Referring initially to FIG. 4, an asymmetrically corrugated sheet 10 having opposite sides 12 and opposite ends 14 is shown which is formed from a relatively thin, corrosion and heat-resistant alloy metal having maximum ductility and formability properties. The sheet is formed from a solution-annealed stainless steel sheet of relatively uniform thickness selected from a thickness range between approximately 0.051 mm (0.002")and 0.127 mm (0.005"), with a thickness of about 0.076 mm (0.003") being preferred. As best shown in longitudinal section at the upper part of FIG. 2, the corrugated sheet has a plurality of transversely extending ribs 16 which are integrally connected by relatively flat members 17 to collectively define grooves or channels 18 therebetween. In the instant embodiment, each rib has a distal edge or apex 20 which extends transversely across the sheet in a straight line. The sheet of FIG. 4 is preferably made by initially folding or pleating it in an apparatus of the type shown in U.S. Pat. No. 3,892,119, issued July 1, 1975 to K. J. Miller, et al, and the pleats thus formed subsequently compressed in a similar apparatus to close juxtaposed walls tightly together. In this way each rib has a flattened V-shape with a narrow base 22 of at least two sheet thicknesses and which thereby defines a substantially closed and inwardly opening slot 24. Because the bottom of each groove is substantially flat, a series of juxtaposed inner surfaces 26 is provided. Such surfaces are collectively arranged in a common internal plane 28 to form a substantially uninterrupted or relatively smooth inner planar surface thereat, being interrupted only to a minor degree by the slots 24. A typical height for the ribs may be about 4 mm (0.157"), and a typical spacing between the apexes thereof may be about 1 mm (0.040"), so that it is apparent that a relatively large external surface area is provided in a compact section.
The corrugated sheet 10 of FIG. 4 is placed in a suitable die and controllably crushed normal to the general plane thereof to the extent shown in FIG. 5 in order to produce opposite flattened side edge portions 30 and 32, opposite flattened end edge portions 34 and 36, and a flattened center section 38. As is apparent when viewing the end view thereof in FIG. 7, such crushing operation provides a first corrugated sheet portion or first group of ribs 40 and a second corrugated sheet portion or second group of ribs 42. It is significant to note that the upright ribs of both portions extend in the same direction away from the common internal plane 28 thereof. Both portions are similar in construction, and the tapered ends 44 of each rib are outwardly convergingly sloped or inclined by the die to better merge into the flattened side edge portions and the flattened center section. Moreover, the enlarged side view of FIG. 6 diagrammatically illustrates how the ribs of the sheet corrugations are overlappingly collapsed in a repetitious geometric pattern, which construction is typical for both the side edge portions and the center section. Such preselected overlapping of the sheet material results in from 3 to 7 layers of sheet thickness and a substantially controlled amount of stiffness for the edge portions and the center section.
The crushed sheet 10 illustrated in FIG. 7 is subsequently formed into a flattened cross-flow heat exchanger tube 48 as shown in FIGS. 1 and 8 by folding it in half, along a centerline of the center section 38, with one half of the sheet containing the first group of ribs 40 and the other half containing the second group of ribs 42, and with both arranged in a mirror image manner. As best shown in FIG. 8, the second group of ribs illustrated in phantom is folded in a clockwise manner some 180° about the centerline when viewing the drawing and as indicated by the arrow identified by the letter C, so that the second group of ribs is positioned in parallel to the first group of ribs and with their respective inner surfaces 26 spaced apart in substantially parallel relation. Simultaneously, in the instant example, the center section is angularly inclined away from both groups of these inner surfaces to provide an acute angle in section and a longitudinally extending side edge 50 which is already fluid-tight. The opposite side edge portions 30 and 32 are also angularly inclined away from these inner surfaces so that they abut at their outer edges along their lengths to define an opposite longitudinally extending side edge or joint 52. Subsequently, the side edge 52 is brazed or welded into a fluid-tight seal to define an internal fluid passageway or path 54 within the tube.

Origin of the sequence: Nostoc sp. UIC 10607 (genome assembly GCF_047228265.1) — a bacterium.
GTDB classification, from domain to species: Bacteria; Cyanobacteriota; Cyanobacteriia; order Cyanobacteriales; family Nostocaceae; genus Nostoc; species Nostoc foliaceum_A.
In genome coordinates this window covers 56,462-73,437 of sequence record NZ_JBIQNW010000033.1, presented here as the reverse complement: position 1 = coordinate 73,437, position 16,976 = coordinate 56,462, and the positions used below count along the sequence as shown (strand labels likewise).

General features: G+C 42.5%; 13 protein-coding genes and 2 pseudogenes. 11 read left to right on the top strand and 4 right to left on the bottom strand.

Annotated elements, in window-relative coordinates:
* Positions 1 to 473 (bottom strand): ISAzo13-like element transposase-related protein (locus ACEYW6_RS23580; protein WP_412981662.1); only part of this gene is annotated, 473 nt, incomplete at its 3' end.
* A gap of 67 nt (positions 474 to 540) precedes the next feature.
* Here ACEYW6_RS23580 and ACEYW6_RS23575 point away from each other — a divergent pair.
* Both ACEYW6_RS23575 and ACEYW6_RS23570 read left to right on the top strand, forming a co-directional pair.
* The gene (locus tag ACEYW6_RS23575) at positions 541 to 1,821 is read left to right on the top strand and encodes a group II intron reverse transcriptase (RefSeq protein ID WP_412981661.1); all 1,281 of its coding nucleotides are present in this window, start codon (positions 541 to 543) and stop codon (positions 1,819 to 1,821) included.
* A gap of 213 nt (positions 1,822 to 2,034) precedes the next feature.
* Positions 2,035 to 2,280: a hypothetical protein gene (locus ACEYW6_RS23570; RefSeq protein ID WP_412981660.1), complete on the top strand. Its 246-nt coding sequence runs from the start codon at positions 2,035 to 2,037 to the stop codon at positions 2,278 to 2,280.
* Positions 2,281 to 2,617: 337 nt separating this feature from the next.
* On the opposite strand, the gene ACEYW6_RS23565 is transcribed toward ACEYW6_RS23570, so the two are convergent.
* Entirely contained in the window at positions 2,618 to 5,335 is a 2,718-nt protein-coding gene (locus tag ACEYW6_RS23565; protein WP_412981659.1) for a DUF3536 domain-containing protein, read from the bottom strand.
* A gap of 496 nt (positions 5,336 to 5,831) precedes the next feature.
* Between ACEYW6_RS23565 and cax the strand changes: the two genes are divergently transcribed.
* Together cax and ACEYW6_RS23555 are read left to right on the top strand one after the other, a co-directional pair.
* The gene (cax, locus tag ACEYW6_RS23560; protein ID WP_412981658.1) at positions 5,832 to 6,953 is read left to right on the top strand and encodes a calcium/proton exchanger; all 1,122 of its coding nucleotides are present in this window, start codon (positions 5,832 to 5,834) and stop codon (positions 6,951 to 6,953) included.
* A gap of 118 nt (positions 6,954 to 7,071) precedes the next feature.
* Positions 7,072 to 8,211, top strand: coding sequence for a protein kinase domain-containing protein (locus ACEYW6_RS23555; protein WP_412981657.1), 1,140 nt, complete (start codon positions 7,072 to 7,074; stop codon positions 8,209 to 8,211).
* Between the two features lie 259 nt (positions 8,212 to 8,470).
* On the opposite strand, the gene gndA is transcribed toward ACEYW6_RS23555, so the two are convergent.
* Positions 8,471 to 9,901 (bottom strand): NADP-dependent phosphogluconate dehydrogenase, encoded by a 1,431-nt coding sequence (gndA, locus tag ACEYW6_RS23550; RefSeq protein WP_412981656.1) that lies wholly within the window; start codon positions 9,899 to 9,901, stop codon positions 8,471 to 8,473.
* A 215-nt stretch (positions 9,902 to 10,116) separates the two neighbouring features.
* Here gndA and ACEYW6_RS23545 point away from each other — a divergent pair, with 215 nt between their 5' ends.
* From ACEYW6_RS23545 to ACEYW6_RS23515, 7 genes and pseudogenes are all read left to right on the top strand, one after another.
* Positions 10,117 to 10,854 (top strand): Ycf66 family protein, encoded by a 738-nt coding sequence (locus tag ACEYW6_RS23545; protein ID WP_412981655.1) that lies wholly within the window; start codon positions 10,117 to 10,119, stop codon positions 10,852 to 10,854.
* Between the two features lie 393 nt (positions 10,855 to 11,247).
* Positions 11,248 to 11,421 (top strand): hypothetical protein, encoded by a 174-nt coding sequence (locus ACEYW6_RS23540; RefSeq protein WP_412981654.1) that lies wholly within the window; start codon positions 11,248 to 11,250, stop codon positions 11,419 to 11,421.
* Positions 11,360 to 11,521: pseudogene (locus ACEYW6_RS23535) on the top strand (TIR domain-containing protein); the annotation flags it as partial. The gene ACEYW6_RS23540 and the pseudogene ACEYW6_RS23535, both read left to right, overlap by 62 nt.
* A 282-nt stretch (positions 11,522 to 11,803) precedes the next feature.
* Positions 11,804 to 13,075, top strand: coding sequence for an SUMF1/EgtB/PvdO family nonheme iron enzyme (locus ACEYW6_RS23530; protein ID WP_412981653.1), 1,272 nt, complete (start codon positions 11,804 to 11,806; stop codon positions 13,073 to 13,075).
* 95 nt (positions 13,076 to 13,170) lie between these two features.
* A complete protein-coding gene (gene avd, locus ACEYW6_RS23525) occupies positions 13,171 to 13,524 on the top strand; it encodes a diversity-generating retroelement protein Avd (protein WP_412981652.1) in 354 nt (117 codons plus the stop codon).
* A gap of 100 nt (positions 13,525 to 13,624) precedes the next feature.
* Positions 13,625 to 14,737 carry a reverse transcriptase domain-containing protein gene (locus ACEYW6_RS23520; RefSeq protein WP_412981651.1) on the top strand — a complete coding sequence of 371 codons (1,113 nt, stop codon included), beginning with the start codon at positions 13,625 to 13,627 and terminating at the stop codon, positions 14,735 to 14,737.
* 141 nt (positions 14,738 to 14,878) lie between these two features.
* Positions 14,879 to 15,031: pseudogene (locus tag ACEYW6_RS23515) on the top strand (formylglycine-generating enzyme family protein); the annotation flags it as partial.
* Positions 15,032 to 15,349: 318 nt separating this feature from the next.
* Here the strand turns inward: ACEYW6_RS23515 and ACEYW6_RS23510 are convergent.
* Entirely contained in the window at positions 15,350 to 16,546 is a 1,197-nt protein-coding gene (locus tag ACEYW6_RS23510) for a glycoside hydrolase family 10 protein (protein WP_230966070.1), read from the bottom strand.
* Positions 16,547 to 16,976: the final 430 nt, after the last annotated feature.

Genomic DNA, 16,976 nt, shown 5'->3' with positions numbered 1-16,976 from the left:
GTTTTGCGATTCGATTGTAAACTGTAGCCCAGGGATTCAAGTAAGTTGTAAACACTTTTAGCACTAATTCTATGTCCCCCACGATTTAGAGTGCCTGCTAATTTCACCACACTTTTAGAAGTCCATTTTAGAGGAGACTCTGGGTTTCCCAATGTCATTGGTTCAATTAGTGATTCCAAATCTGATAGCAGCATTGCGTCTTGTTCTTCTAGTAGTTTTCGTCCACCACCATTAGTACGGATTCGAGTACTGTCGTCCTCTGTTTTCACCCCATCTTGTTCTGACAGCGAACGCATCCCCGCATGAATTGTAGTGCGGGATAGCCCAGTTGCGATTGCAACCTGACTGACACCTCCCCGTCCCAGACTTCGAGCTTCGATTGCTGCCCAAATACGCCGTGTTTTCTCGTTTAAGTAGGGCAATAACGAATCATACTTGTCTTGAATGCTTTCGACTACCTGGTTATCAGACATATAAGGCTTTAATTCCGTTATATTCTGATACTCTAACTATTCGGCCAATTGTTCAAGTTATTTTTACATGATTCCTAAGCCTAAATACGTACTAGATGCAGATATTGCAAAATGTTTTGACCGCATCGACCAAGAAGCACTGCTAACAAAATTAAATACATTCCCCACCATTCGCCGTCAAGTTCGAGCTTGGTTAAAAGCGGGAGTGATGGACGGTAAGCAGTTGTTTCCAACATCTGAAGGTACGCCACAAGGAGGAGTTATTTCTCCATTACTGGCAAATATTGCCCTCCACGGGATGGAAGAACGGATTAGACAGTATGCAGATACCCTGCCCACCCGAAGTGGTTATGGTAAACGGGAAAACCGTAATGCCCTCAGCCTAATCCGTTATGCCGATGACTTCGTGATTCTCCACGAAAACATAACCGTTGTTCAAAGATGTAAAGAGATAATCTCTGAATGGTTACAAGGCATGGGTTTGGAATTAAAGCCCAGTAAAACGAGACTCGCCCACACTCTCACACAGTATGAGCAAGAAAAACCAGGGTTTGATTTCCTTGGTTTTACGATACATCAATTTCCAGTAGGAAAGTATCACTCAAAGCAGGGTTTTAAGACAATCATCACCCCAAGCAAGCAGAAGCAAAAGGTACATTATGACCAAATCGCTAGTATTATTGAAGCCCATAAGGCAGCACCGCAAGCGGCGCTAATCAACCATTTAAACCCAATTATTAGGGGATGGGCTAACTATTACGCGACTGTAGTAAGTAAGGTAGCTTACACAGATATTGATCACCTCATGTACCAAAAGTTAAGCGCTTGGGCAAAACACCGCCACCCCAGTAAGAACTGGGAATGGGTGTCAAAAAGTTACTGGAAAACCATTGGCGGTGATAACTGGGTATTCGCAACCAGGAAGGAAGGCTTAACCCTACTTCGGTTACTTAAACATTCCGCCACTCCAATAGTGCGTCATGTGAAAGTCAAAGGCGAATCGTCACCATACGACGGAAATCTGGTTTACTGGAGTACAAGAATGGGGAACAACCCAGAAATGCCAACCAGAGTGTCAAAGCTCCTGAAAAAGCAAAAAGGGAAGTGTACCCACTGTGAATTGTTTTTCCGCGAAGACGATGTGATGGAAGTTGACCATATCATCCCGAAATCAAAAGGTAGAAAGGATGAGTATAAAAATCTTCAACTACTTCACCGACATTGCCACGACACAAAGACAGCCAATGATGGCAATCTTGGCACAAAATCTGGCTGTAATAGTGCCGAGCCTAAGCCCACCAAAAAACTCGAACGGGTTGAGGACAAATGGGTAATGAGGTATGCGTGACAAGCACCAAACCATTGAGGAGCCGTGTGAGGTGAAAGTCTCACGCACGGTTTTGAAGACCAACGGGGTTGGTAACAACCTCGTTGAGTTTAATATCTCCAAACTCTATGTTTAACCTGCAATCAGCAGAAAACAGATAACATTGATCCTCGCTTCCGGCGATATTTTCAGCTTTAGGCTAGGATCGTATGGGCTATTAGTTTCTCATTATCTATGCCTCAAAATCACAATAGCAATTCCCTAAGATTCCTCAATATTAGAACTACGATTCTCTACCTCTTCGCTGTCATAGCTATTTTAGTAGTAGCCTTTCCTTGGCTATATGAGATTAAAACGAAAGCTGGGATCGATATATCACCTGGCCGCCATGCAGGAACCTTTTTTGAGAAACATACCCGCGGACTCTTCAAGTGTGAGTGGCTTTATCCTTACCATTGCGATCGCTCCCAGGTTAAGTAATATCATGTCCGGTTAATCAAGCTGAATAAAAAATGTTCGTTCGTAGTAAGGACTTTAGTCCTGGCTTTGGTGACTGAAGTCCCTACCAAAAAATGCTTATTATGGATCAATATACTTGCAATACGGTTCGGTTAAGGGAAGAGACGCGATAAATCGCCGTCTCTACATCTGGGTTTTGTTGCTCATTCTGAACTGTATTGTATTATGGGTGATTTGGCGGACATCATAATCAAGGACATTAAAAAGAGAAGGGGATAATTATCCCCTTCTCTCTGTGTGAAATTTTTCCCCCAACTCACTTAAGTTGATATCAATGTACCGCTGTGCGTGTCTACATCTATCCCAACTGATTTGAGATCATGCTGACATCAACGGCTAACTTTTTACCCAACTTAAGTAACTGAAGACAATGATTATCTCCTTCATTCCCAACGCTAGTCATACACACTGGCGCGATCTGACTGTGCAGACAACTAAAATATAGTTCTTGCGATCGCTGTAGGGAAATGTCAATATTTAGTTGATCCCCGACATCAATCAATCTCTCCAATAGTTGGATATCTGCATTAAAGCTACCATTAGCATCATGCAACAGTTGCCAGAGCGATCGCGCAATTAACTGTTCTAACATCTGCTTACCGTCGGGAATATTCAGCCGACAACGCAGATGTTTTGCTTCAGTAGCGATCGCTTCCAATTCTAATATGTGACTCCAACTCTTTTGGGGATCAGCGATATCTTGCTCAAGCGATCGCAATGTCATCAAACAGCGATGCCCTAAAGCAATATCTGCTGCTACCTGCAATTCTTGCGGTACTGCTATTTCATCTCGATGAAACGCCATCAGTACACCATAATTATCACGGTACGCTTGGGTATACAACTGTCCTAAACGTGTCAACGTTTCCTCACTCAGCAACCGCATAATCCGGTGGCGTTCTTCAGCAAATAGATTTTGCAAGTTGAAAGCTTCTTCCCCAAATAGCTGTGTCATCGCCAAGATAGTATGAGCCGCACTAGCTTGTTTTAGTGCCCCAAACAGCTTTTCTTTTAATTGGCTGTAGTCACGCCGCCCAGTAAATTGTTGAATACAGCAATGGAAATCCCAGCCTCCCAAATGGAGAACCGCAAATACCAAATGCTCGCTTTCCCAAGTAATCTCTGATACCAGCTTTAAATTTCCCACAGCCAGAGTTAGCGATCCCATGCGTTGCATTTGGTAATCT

It is contemplated that the center section 38 need not be angularly inclined to provide an acute angle and side edge 50 as is disclosed in FIG. 8, but rather the center section could extend between the first and second group of ribs 40 and 42 in an arcuate manner or in a manner at right angles to the planes of the inner surfaces 26 as shown in broken lines at the left side of FIG. 8 since it would still be fluid-tight. Similarly, the opposite side edge portions 30 and 32 could be formed as portions of an arc in cross-section or could be substantially aligned with each other and disposed in a plane substantially normal to the planes of the inner surfaces 26 before connection at the joint 52 as shown in broken lines. A typical length for the ribs may be about 61 mm (2.4"), and a typical spacing between the opposite inner surfaces 26 may be about 2 mm (0.080").
Referring now to FIGS. 1, 2 and 3, it is to be appreciated that the heat exchanger tube 48 provides efficient transfer of heat from a first fluid, such as water, traveling through the internal path 54 as indicated by the arrow A, to a second fluid, such as air, traveling along a plurality of external flow paths or channels 18 between the first and second groups of ribs 40 and 42 as indicated by arrows B. Thus, the flow direction arrows A and B define an effective cross flow relationship and, further, serve to indicate that the exposed external surface area is significantly greater than the exposed internal surface area.